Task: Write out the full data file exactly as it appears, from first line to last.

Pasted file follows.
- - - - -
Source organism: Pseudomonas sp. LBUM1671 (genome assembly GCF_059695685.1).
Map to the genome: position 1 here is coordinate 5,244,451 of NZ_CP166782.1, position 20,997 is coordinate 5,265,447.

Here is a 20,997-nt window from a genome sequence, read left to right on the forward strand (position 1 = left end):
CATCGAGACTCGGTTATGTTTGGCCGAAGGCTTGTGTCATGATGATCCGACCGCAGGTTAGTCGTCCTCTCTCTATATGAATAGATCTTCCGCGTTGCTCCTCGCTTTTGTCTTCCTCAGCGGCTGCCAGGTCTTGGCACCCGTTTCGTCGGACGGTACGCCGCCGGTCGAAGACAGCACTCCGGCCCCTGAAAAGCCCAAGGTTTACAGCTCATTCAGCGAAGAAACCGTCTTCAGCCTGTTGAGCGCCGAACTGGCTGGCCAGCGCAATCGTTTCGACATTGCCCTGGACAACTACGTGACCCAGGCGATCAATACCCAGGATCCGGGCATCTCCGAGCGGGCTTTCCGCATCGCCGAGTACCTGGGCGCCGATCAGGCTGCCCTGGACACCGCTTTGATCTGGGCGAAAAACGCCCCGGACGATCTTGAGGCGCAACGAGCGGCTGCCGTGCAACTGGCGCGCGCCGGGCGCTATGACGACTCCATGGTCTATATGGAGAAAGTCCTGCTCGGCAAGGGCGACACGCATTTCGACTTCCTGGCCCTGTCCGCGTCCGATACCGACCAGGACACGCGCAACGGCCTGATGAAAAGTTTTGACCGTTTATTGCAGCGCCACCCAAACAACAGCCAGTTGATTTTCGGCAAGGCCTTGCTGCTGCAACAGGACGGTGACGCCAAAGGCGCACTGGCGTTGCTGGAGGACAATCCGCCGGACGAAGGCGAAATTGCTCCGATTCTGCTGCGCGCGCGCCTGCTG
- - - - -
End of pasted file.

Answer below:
Source organism: Pseudomonas sp. LBUM1671 (genome assembly GCF_059695685.1).
Map to the genome: position 1 here is coordinate 5,244,451 of NZ_CP166782.1, position 20,997 is coordinate 5,265,447.

Here is a 20,997-nt window from a genome sequence, read left to right on the forward strand (position 1 = left end):
CATCGAGACTCGGTTATGTTTGGCCGAAGGCTTGTGTCATGATGATCCGACCGCAGGTTAGTCGTCCTCTCTCTATATGAATAGATCTTCCGCGTTGCTCCTCGCTTTTGTCTTCCTCAGCGGCTGCCAGGTCTTGGCACCCGTTTCGTCGGACGGTACGCCGCCGGTCGAAGACAGCACTCCGGCCCCTGAAAAGCCCAAGGTTTACAGCTCATTCAGCGAAGAAACCGTCTTCAGCCTGTTGAGCGCCGAACTGGCTGGCCAGCGCAATCGTTTCGACATTGCCCTGGACAACTACGTGACCCAGGCGATCAATACCCAGGATCCGGGCATCTCCGAGCGGGCTTTCCGCATCGCCGAGTACCTGGGCGCCGATCAGGCTGCCCTGGACACCGCTTTGATCTGGGCGAAAAACGCCCCGGACGATCTTGAGGCGCAACGAGCGGCTGCCGTGCAACTGGCGCGCGCCGGGCGCTATGACGACTCCATGGTCTATATGGAGAAAGTCCTGCTCGGCAAGGGCGACACGCATTTCGACTTCCTGGCCCTGTCCGCGTCCGATACCGACCAGGACACGCGCAACGGCCTGATGAAAAGTTTTGACCGTTTATTGCAGCGCCACCCAAACAACAGCCAGTTGATTTTCGGCAAGGCCTTGCTGCTGCAACAGGACGGTGACGCCAAAGGCGCACTGGCGTTGCTGGAGGACAATCCGCCGGACGAAGGCGAAATTGCTCCGATTCTGCTGCGCGCGCGCCTGCTG